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    attempts over time (ordinal measuresalways yield the same order, interval

    measurements always yield the sameorder and same distance between themeasured items)

    Validity Validity is the ability of a scale

    or measuring instrument to measurewhat it is intended to measure (e.g. isabsenteeism from work a valid measureof job satisfaction or are there otherinfluences like a flu epidemic which iskeeping employees from work)

    29 August 2005MBA III (Research Methodology) Course Instructor: Dr. Aurangzeb Z. Khan

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    Criteria for

    Good Measurement (2) Sensitivity Sensitivity is the ability of

    a measurement instrument to accurately

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    measure variability in stimuli orresponses (e.g. on a scale, the choices

    very strongly agree, strongly agree,agree, dont agree offer more choicesthan a scale with just two choices -agree and dont agree and is thusmore sensitive)

    29 August 2005MBA III (Research Methodology) Course Instructor: Dr. Aurangzeb Z. Khan

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    Attitude Measuring Attitude

    is a frequent undertaking in businessresearch

    Attitude may be

    defined as an enduring disposition to

    consistently respond in a given mannerto various aspects

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    Attitude has three dimensions:

    Affective

    ComponentCognitive

    ComponentBehavioural

    Component

    29 August 2005MBA III (Research Methodology) Course Instructor: Dr. Aurangzeb Z. Khan

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    Components of Attitude Affective Component Reflective of a persons general

    feelings or emotions towards an objector subject (like, dislike, love, hate)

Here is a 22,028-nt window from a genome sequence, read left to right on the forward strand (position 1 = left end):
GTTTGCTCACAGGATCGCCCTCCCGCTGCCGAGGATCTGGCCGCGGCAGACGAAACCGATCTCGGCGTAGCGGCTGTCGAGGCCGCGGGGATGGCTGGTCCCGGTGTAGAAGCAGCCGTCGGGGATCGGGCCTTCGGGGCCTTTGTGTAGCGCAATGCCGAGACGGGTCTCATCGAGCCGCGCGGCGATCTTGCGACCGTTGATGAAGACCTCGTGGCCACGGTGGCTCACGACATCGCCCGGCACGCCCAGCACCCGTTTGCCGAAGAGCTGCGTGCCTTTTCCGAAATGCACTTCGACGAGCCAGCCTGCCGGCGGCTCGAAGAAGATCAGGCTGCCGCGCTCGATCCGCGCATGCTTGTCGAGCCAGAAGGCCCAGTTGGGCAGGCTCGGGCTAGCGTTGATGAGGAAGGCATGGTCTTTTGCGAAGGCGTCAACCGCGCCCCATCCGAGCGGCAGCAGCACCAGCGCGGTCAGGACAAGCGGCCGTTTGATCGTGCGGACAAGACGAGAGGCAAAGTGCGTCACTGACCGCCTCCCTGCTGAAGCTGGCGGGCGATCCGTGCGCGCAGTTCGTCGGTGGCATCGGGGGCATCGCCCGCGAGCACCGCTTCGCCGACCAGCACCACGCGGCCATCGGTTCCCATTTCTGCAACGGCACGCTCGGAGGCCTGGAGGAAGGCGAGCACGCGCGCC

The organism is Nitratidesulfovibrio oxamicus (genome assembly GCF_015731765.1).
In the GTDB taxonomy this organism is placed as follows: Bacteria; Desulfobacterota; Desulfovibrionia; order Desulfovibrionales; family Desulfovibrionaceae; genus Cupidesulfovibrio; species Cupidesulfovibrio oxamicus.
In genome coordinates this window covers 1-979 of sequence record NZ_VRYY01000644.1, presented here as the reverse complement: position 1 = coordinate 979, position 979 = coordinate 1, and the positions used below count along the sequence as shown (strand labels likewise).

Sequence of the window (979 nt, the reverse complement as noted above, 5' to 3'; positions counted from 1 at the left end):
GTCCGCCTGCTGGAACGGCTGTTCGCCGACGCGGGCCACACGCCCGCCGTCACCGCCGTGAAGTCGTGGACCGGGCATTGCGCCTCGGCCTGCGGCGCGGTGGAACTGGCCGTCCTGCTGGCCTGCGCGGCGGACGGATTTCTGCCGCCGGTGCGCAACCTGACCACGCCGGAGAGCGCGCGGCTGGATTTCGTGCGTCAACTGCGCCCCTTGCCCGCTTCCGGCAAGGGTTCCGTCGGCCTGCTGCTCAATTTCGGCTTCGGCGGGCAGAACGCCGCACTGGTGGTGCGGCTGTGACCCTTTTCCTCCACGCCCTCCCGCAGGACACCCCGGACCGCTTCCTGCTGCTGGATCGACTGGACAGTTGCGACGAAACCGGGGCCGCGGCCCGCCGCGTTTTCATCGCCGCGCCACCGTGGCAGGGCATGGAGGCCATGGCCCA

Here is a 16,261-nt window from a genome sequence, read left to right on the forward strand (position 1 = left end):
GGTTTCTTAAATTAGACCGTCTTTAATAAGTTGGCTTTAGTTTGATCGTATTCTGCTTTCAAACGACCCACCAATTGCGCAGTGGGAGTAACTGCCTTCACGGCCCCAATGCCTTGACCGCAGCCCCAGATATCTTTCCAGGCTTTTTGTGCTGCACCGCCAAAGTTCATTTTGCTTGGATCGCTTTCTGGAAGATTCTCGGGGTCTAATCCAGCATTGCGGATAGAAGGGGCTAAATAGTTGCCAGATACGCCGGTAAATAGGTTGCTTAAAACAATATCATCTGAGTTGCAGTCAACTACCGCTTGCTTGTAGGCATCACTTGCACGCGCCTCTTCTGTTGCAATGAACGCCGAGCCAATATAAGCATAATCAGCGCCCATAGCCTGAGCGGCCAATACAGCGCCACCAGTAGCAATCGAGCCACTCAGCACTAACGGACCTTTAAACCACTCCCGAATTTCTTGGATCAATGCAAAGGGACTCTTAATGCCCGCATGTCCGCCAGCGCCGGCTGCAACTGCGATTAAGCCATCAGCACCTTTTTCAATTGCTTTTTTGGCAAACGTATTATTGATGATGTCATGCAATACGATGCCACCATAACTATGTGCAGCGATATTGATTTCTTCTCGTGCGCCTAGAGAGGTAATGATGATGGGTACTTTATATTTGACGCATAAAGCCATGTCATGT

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    Cognitive Component Reflective of a persons awareness

    of and knowledge about an object orsubject (know, believe)

    Behavioural Component Reflective of a persons intentions

    and behavioural expectations, and predisposition to action

    29 August 2005MBA III (Research Methodology) Course Instructor: Dr. Aurangzeb Z. Khan

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    Measuring Attitude It can be difficult

    to measure attitude, therefore, indicatorssuch as verbal expression, physiological measurement

    techniques and overt behaviour are used for this purpose. The three differentcomponents of attitude may require different measuring techniques

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    Common techniques

    used in business research to determineattitude include rating, ranking, sorting and the choice technique

    29 August 2005MBA III (Research Methodology) Course Instructor: Dr. Aurangzeb Z. Khan

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    Rating Techniquesto Measure Attitude

    Rating Scales arefrequently employed in business research formeasuring attitude, and many scales havebeen developed for this purpose, includi

    ng:o Simple Attitude Scaleso Category Scales

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    o Likert Scaleo Semantic Differentialo

    Numerical Scaleso Constant-Sum Scaleo Stapel Scaleo Graphic Scales

    29 August 2005MBA III (Research Methodology) Course Instructor: Dr. Aurangzeb Z. Khan

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    Simple Attitude Scales In attitude scaling,